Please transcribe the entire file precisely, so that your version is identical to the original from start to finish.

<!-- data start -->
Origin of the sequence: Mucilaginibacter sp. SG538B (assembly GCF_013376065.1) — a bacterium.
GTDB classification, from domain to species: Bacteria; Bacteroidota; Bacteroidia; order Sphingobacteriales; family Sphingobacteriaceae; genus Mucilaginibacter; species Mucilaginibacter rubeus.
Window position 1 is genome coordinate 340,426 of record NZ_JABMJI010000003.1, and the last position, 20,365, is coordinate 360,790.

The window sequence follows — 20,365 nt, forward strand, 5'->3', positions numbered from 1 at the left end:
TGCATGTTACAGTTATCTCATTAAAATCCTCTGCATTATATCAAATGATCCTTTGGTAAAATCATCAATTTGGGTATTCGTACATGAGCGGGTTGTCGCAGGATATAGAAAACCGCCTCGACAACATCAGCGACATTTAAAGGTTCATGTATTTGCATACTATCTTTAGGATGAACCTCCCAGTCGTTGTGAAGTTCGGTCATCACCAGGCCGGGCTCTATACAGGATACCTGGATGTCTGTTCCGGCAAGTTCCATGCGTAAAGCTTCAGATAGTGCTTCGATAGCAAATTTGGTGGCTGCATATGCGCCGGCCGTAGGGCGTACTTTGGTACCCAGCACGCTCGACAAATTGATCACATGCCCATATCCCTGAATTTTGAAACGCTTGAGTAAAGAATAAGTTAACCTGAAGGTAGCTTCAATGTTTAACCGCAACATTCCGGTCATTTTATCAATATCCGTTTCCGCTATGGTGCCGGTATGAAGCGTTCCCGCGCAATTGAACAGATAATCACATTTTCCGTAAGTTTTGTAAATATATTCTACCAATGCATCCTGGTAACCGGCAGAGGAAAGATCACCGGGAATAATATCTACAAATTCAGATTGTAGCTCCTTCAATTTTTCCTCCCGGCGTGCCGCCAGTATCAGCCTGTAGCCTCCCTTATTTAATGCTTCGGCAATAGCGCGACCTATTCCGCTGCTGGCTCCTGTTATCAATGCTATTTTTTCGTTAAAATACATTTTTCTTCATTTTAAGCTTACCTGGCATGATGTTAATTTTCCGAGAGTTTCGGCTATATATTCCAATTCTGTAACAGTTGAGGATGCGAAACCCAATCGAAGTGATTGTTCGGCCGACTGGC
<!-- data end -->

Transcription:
Origin of the sequence: Mucilaginibacter sp. SG538B (assembly GCF_013376065.1) — a bacterium.
GTDB classification, from domain to species: Bacteria; Bacteroidota; Bacteroidia; order Sphingobacteriales; family Sphingobacteriaceae; genus Mucilaginibacter; species Mucilaginibacter rubeus.
Window position 1 is genome coordinate 340,426 of record NZ_JABMJI010000003.1, and the last position, 20,365, is coordinate 360,790.

The window sequence follows — 20,365 nt, forward strand, 5'->3', positions numbered from 1 at the left end:
TGCATGTTACAGTTATCTCATTAAAATCCTCTGCATTATATCAAATGATCCTTTGGTAAAATCATCAATTTGGGTATTCGTACATGAGCGGGTTGTCGCAGGATATAGAAAACCGCCTCGACAACATCAGCGACATTTAAAGGTTCATGTATTTGCATACTATCTTTAGGATGAACCTCCCAGTCGTTGTGAAGTTCGGTCATCACCAGGCCGGGCTCTATACAGGATACCTGGATGTCTGTTCCGGCAAGTTCCATGCGTAAAGCTTCAGATAGTGCTTCGATAGCAAATTTGGTGGCTGCATATGCGCCGGCCGTAGGGCGTACTTTGGTACCCAGCACGCTCGACAAATTGATCACATGCCCATATCCCTGAATTTTGAAACGCTTGAGTAAAGAATAAGTTAACCTGAAGGTAGCTTCAATGTTTAACCGCAACATTCCGGTCATTTTATCAATATCCGTTTCCGCTATGGTGCCGGTATGAAGCGTTCCCGCGCAATTGAACAGATAATCACATTTTCCGTAAGTTTTGTAAATATATTCTACCAATGCATCCTGGTAACCGGCAGAGGAAAGATCACCGGGAATAATATCTACAAATTCAGATTGTAGCTCCTTCAATTTTTCCTCCCGGCGTGCCGCCAGTATCAGCCTGTAGCCTCCCTTATTTAATGCTTCGGCAATAGCGCGACCTATTCCGCTGCTGGCTCCTGTTATCAATGCTATTTTTTCGTTAAAATACATTTTTCTTCATTTTAAGCTTACCTGGCATGATGTTAATTTTCCGAGAGTTTCGGCTATATATTCCAATTCTGTAACAGTTGAGGATGCGAAACCCAATCGAAGTGATTGTTCGGCCGACTGGC